Marsilio Ficino. Commentaries on Plato, Volume 1, Phaedrus and Ion. Edited and translated by Michael J. B. Allen. Cambridge: Harvard University Press, 2008. lix + 269 pp. $29.95 (cloth), ISBN 978-0-674-03119-7.
Reviewed by Giorgio A. Pinton
Published on H-Italy (March, 2010)
Commissioned by Monica Calabritto
In my reviewing of this volume, I will mainly limit myself to the consideration of its structural organization, with fewer remarks about the content, and even less about its enormous importance for the study of the father of the Renaissance.
The book is volume 1 in the i Tatti Renaissance Library series that intends to make available to scholars all the writings of Marsilio Ficino on Plato. To this end, Michael J. B. Allen has written about the important presence and place of the Phaedrus within Plato’s and Ficino’s thought, method, and historiography and their textual encounter. In the introduction, Allen corrects the date given to Plato’s writing of Phaedrus and places it between 1466 and 1468. He also underlines the importance of handling this dialogue with “extreme delicacy and circumspection” (p. xxi) given the opinions expressed on its subject matter: the frenzy of love, physical and celestial. The notions expressed by Socrates often are those of his predecessors, the Pythagoreans, rather than his own or Plato’s. Socrates, says Allen, is speaking as the medium of an earlier wisdom. With Oscar P. Kristeller Allen claims that the eventual publication of Ficino’s Platonic works in 1484 far surpassed all other translations of the time and constituted “an intellectual event of the first magnitude, since they established Plato as a newly discovered authority for the Renaissance who could now take precedence over Aristotle” (p. xxiii). Eugenio Garin said that Ficino relied at first on Latin translations of Plato; that he studied Greek beginning in 1458-59 and that it was only in 1462 that Cosimo the Elder and Amerigo Benci gave Ficino the gift of a Platonic Codex that Ficino began to translate into Latin. As Allen says, the 1460s was “the most productive decade in an exceptionally productive life” (p. xxii).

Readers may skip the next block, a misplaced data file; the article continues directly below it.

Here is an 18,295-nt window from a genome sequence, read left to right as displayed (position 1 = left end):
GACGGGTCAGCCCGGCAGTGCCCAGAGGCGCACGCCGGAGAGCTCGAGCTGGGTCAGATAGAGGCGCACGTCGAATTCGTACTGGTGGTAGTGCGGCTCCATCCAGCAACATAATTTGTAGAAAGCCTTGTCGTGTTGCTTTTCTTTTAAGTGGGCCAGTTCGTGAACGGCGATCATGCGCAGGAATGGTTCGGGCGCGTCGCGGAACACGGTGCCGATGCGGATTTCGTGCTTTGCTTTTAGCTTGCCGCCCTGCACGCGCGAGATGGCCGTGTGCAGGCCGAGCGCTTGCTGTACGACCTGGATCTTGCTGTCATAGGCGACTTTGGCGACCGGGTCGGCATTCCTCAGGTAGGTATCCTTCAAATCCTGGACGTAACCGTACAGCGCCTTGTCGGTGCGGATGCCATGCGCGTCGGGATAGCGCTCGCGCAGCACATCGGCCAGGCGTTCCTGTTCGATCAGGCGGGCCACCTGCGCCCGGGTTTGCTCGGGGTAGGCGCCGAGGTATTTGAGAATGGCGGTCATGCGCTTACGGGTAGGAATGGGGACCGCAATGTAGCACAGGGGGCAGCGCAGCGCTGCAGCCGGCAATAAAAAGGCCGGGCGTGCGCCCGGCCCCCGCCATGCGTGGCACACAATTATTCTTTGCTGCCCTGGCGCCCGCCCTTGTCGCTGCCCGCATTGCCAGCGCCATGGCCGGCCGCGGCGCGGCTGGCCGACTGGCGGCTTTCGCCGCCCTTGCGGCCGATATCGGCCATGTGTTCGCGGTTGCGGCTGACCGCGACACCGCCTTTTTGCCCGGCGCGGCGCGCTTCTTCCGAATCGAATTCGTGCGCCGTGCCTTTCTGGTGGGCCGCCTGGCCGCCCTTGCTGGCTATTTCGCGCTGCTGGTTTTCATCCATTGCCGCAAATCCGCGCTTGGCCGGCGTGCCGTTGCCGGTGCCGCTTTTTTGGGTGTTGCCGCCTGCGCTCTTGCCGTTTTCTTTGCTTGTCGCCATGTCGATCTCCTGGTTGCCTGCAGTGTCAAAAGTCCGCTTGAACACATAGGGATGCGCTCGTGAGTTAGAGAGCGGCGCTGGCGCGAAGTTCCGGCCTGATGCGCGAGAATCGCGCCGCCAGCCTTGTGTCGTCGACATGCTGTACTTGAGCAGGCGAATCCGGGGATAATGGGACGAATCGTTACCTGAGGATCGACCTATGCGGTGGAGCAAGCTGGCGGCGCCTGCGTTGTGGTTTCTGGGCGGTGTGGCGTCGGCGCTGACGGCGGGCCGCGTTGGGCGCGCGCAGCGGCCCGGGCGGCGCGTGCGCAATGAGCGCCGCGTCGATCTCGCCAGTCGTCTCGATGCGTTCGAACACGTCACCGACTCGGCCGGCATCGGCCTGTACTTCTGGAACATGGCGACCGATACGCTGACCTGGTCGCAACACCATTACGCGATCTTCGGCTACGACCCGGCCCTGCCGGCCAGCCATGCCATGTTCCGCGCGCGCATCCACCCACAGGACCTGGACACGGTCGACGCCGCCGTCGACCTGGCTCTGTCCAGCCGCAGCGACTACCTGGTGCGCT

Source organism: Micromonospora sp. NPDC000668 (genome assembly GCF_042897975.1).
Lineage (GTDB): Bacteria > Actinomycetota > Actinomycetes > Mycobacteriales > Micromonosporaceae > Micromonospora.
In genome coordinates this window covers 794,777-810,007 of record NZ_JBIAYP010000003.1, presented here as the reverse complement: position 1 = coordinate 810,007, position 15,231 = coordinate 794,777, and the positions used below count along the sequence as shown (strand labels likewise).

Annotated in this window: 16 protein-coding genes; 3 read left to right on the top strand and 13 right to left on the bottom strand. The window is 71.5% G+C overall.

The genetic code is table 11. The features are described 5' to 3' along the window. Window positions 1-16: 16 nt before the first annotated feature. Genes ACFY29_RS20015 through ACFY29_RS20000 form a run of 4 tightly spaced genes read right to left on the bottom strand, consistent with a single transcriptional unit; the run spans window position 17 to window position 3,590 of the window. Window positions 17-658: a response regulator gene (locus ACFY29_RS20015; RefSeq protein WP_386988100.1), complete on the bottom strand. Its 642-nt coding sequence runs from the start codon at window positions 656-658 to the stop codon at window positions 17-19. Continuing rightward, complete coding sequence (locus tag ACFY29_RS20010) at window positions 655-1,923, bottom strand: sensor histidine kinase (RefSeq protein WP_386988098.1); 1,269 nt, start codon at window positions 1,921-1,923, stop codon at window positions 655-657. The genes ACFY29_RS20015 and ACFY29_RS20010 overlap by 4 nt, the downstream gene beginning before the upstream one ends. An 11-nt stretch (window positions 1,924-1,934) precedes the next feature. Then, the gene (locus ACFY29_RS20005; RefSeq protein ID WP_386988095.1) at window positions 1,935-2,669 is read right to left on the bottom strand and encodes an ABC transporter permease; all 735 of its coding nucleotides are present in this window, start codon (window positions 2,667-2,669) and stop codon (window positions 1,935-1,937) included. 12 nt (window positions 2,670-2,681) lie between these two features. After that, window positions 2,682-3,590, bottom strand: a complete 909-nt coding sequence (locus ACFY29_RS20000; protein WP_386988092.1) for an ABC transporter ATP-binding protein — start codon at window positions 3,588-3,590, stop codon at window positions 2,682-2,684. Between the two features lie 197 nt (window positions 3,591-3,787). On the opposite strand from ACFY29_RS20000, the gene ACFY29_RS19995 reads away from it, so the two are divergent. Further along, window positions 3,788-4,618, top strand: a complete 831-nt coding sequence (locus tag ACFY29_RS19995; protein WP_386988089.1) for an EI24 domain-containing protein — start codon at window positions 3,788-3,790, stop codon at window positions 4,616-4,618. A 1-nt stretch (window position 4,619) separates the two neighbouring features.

The introduction, translation of the text, appendices, notes, bibliography, and index are due to the editor-translator. The rest is by the hand of Ficino, who translated from Greek the central part of the dialogue, which has traditionally been identified by the paragraphs and the sentences numbered 243E9-256A7, and named the "mythical hymn,” as Socrates refers to it at a different spot in the dialogue, at 265C (in the Stephanus pagination, known as the standard subdivision of Plato’s dialogues). As the serious student will read the full introduction, so must the general reader and the interested student because, from p. 1 on, this book at first glance may seem a muddle. Recognizing the problem, the editor has provided the map (p. xxviii). His personal evaluation of Ficino’s translation of the Phaedrus (part 1: from pp. 2-3 to pp. 36-37), Ficino’s commentary on Phaedrus (part 2: from pp. 38-39 to pp. 102-103), and Ficino’s own summaries of the chapters of the whole dialogue (part 3: from pp. 104-105 to pp. 192-193) is found at pp. xxix-xxxvii.
Part 1, or the mythical hymn, is the central core of the dialogue and is composed of twenty-one (from chapter 13 to 33) of the fifty-three chapters into which the dialogue is subdivided in Ficino and which are all presented in a kind of interpretative summa in part 3 (pp. xxxi-xxxii). It was natural for Ficino to concentrate his commentary (part 2) on the twenty-one chapters, or mythical hymn (part 1), since they were the ones that captured his inner soul and tormented him for many years thereafter with the anguish of finding the final interpretation and solution to the problems they raised, as one can see in part 2 (the palinode).